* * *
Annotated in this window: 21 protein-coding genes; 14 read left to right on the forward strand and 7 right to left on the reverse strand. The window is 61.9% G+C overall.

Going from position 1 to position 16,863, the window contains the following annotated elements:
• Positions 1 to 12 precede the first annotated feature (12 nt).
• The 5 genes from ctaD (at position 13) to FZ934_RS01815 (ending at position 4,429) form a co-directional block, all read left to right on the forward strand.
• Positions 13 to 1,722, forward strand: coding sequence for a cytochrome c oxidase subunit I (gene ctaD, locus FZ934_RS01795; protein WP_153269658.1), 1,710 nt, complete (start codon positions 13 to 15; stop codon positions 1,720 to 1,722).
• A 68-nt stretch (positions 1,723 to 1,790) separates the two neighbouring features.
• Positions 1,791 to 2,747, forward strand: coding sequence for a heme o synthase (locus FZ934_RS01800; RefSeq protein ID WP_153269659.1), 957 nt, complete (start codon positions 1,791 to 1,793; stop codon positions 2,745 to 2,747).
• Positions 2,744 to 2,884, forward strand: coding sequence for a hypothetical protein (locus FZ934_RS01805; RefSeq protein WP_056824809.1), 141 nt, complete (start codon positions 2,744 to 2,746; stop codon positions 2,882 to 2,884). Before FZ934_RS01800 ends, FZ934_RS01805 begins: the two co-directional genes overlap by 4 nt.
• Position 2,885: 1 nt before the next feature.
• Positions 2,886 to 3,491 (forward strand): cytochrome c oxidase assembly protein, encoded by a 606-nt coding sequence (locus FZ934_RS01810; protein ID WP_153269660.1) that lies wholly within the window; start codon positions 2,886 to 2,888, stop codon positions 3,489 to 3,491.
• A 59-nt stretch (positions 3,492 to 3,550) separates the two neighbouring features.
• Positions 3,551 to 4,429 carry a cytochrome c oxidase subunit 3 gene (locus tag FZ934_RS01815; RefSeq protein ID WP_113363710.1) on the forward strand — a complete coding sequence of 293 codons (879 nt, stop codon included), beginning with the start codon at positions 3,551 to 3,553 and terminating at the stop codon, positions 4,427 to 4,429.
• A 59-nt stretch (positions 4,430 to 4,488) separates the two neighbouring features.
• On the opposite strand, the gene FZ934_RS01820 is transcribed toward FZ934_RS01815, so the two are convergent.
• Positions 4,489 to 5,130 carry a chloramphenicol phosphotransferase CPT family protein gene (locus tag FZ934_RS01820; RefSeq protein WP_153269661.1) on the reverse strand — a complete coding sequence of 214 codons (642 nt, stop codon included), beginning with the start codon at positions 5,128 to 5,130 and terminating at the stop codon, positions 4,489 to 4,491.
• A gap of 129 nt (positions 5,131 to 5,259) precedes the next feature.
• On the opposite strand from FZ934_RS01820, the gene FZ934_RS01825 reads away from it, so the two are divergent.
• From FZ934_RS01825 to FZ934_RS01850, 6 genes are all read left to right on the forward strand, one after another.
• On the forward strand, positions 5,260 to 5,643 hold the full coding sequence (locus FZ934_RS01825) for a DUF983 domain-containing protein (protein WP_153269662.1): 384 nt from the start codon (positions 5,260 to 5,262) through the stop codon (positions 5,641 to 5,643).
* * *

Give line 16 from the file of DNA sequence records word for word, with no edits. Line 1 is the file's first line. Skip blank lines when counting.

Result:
• A gap of 129 nt (positions 5,131 to 5,259) precedes the next feature.